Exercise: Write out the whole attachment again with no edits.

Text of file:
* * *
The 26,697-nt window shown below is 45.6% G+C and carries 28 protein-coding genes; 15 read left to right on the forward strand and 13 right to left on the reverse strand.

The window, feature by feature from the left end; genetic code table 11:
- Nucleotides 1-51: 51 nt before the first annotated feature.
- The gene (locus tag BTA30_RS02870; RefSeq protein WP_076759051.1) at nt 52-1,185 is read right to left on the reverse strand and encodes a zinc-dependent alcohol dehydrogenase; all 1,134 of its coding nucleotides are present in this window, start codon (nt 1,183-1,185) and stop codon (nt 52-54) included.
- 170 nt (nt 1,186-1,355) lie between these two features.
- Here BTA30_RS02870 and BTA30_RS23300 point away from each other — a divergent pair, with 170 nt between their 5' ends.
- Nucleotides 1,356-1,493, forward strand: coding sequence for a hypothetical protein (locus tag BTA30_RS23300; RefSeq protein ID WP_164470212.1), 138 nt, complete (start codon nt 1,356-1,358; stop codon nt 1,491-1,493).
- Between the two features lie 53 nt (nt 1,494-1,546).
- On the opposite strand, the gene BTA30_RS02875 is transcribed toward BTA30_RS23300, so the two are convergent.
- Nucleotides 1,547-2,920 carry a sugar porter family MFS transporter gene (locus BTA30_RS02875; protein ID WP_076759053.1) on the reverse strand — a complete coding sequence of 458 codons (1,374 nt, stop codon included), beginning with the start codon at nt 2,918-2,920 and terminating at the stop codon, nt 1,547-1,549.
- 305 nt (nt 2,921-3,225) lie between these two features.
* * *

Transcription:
The 26,697-nt window shown below is 45.6% G+C and carries 28 protein-coding genes; 15 read left to right on the forward strand and 13 right to left on the reverse strand.

The window, feature by feature from the left end; genetic code table 11:
- Nucleotides 1-51: 51 nt before the first annotated feature.
- The gene (locus tag BTA30_RS02870; RefSeq protein WP_076759051.1) at nt 52-1,185 is read right to left on the reverse strand and encodes a zinc-dependent alcohol dehydrogenase; all 1,134 of its coding nucleotides are present in this window, start codon (nt 1,183-1,185) and stop codon (nt 52-54) included.
- 170 nt (nt 1,186-1,355) lie between these two features.
- Here BTA30_RS02870 and BTA30_RS23300 point away from each other — a divergent pair, with 170 nt between their 5' ends.
- Nucleotides 1,356-1,493, forward strand: coding sequence for a hypothetical protein (locus tag BTA30_RS23300; RefSeq protein ID WP_164470212.1), 138 nt, complete (start codon nt 1,356-1,358; stop codon nt 1,491-1,493).
- Between the two features lie 53 nt (nt 1,494-1,546).
- On the opposite strand, the gene BTA30_RS02875 is transcribed toward BTA30_RS23300, so the two are convergent.
- Nucleotides 1,547-2,920 carry a sugar porter family MFS transporter gene (locus BTA30_RS02875; protein ID WP_076759053.1) on the reverse strand — a complete coding sequence of 458 codons (1,374 nt, stop codon included), beginning with the start codon at nt 2,918-2,920 and terminating at the stop codon, nt 1,547-1,549.
- 305 nt (nt 2,921-3,225) lie between these two features.